The Christian church confesses to standing on the authority of Scripture alone. This article discusses eight implications flowing from this conviction.
The authority of Scripture should be carefully distinguished from the authority itself and what theologians say about it. On this same subject, one must be clear about the nature and purpose of Scripture, bearing in mind what may be raised as inconsistencies, contradictions, and incompatibilities that may face us. This article is a careful consideration of the doctrine of the inspiration and authority of Scripture.
What is the basis upon which believers must accept the authority of Scripture and the inspiration of Scripture? The author argues that the main basis should be in Scripture's own witness. In the process, the claim by the Roman Catholic church for tradition as a source of authority in the believer's life is refuted based on Scripture.
This article is concerned with the significance of the authority of Scripture as rediscovered by the Reformation. How significant was the recognition of the authority of Scripture? The author defines what we should understand by the authority of Scripture. The author's description emphasizes the non-subjective aspects of Scripture. The relation between divine inspiration and divine authority of the Scriptures is also investigated.
This article provides a series of questions and answers that engage with the authority of Scripture and how it is the only rule of faith and practice. It also considers the Roman Catholic church's view, which identifies Scripture and tradition as the infallible rule of faith and practice. Various points raised by the Roman Church in defence of its position are debated in detail.
This article presents a dialogue between actors of different faith convictions: one is an unbeliever, the next is Reformed, and the third is Roman Catholic. The discussions touch on aspects such as the authority of Scripture and proofs for the existence of God. At the end the author notes both positive and negative aspects of each position.
Regarding the authority of Scripture, some have argued that it depends on the Bible's content, and as such, the Bible is inspired only as far as its main message is concerned. This article defends the full authorith of God's Word, which meant for the Reformers that one may preach from any passage with the confidence that it is the inspired Word of God.
The main dividing point between the Roman Catholic Church and the Reformation was their respective views on Scripture. This article shows that the Reformers did not question the authority of Scripture. Today, this authority is being questioned.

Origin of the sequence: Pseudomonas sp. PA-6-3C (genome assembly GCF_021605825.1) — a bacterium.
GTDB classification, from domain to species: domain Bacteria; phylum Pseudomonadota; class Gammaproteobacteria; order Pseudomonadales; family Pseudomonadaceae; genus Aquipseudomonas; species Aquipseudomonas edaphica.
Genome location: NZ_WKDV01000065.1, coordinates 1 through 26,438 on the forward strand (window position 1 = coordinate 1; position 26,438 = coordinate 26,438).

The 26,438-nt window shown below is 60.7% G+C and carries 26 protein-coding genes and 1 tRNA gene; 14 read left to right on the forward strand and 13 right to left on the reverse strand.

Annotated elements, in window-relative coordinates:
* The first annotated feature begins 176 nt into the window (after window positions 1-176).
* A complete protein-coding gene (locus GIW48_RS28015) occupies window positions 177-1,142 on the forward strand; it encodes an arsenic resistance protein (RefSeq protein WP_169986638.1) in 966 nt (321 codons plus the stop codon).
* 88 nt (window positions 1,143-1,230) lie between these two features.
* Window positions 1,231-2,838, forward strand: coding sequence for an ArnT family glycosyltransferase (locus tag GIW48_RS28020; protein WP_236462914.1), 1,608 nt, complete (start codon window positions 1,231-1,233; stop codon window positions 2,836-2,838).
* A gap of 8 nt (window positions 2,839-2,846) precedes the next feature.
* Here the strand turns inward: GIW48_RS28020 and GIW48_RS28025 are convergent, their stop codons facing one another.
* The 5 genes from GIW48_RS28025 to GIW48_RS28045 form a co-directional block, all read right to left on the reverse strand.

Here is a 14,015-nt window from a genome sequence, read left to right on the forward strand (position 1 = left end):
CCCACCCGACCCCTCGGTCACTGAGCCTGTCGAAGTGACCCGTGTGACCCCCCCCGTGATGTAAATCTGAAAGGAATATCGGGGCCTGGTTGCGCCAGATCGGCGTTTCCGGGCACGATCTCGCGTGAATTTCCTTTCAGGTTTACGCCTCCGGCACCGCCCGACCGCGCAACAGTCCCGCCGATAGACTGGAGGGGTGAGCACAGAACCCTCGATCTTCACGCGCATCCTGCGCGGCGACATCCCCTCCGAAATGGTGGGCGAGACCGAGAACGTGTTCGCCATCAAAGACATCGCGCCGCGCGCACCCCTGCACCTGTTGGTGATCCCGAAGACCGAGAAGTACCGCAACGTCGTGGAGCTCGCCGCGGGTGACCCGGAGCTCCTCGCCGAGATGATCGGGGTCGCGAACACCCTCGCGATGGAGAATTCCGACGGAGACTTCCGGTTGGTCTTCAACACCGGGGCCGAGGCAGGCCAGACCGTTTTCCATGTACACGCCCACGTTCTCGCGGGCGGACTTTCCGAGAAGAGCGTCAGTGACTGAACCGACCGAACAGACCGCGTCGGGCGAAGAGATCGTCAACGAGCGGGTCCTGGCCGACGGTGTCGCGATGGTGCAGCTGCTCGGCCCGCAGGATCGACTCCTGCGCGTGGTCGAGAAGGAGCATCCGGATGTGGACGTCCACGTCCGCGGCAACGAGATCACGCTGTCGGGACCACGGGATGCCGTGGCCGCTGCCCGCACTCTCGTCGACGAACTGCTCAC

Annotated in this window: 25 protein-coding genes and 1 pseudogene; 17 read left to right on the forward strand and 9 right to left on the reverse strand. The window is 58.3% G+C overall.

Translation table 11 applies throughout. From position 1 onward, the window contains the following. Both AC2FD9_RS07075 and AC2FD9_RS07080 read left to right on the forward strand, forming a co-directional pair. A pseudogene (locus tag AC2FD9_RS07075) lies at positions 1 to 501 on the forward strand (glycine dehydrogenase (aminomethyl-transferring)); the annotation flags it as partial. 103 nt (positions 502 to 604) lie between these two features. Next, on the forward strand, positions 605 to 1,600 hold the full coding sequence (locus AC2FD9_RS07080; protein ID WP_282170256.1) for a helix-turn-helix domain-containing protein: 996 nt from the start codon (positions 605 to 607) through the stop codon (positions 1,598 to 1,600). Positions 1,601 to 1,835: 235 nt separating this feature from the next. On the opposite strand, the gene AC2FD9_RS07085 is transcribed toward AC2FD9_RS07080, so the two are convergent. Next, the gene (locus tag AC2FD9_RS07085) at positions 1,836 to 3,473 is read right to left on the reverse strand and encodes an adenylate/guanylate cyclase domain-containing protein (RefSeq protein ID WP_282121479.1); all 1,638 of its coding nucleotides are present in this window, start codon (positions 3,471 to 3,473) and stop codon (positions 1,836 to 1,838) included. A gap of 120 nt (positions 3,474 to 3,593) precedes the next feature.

Chapter 1 is an introduction to the function and authority of Scripture in the life of a Christian.
The authors reflect upon the context of postmodernism in which the church finds itself and the impact it has on both an evangelical understanding of the authority of Scripture and a hermeneutic that allows believers to understand and apply God's Word to different aspects of the Christian faith and life.
The article wants to acknowledge the importance of the cultural context of the modern interpreter of the Bible. The study of the culture of the recipient of the biblical message is important. However, what are good guidelines for the use of cultural tools? How do we contextualize the message of the Bible?
In this Introduction the author gives a small peek into a broader discussion about the authority of Scripture in evangelical circles of biblical and theological scholars. Beale reacts to what he sees as a reassessment of the traditional evangelical view of the Bible’s inspiration formulated especially in the Chicago Statement on Biblical Inerrancy (1978).
The part of Chapter 1 presented here introduces the function and nature of church dogmas or doctrines. It naturally involves a discussion of the relationship between the authority of Scripture and the tradition of the church. In the Reformed tradition Scripture functions as the highest norm. The authors emphasizes the ecclesiastical and confessional character of dogmas.
Morris reflects on the nature of the authority of Scripture. He wants to answer questions like: Does the Old Testament teach that only its general drift is important but not its details? Do the New Testament writers go astray in minor matters but preserve the truth in broad perspective? Do the Bible authors regard the whole of Scripture as reliable and worthy to be called the "Word of God”?
How is God's authority mediated to man? Morris wants to focus on the authority of Scripture, distinguishing it from the authority of the church.